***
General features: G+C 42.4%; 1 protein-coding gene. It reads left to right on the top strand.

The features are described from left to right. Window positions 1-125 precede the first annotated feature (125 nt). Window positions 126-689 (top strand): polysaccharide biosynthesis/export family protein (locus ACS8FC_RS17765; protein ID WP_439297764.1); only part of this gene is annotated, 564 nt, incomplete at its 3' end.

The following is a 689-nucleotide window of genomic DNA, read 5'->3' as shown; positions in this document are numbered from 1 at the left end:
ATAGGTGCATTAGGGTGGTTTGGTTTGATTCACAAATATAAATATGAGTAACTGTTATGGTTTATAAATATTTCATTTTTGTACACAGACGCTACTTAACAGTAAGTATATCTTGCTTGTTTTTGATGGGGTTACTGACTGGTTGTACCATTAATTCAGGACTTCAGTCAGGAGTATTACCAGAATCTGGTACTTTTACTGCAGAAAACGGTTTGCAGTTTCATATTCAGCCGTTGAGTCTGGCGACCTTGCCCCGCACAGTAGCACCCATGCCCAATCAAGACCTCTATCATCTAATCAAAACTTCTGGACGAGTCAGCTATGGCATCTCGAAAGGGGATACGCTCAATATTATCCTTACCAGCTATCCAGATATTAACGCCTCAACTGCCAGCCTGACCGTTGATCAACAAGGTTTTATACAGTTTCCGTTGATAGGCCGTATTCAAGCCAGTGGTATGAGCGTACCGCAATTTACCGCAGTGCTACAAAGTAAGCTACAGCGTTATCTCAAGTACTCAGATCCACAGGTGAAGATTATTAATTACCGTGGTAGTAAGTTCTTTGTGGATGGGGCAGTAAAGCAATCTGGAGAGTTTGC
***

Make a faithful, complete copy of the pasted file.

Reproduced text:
General features: G+C 42.4%; 1 protein-coding gene. It reads left to right on the top strand.

The features are described from left to right. Window positions 1-125 precede the first annotated feature (125 nt). Window positions 126-689 (top strand): polysaccharide biosynthesis/export family protein (locus ACS8FC_RS17765; protein ID WP_439297764.1); only part of this gene is annotated, 564 nt, incomplete at its 3' end.

The following is a 689-nucleotide window of genomic DNA, read 5'->3' as shown; positions in this document are numbered from 1 at the left end:
ATAGGTGCATTAGGGTGGTTTGGTTTGATTCACAAATATAAATATGAGTAACTGTTATGGTTTATAAATATTTCATTTTTGTACACAGACGCTACTTAACAGTAAGTATATCTTGCTTGTTTTTGATGGGGTTACTGACTGGTTGTACCATTAATTCAGGACTTCAGTCAGGAGTATTACCAGAATCTGGTACTTTTACTGCAGAAAACGGTTTGCAGTTTCATATTCAGCCGTTGAGTCTGGCGACCTTGCCCCGCACAGTAGCACCCATGCCCAATCAAGACCTCTATCATCTAATCAAAACTTCTGGACGAGTCAGCTATGGCATCTCGAAAGGGGATACGCTCAATATTATCCTTACCAGCTATCCAGATATTAACGCCTCAACTGCCAGCCTGACCGTTGATCAACAAGGTTTTATACAGTTTCCGTTGATAGGCCGTATTCAAGCCAGTGGTATGAGCGTACCGCAATTTACCGCAGTGCTACAAAGTAAGCTACAGCGTTATCTCAAGTACTCAGATCCACAGGTGAAGATTATTAATTACCGTGGTAGTAAGTTCTTTGTGGATGGGGCAGTAAAGCAATCTGGAGAGTTTGC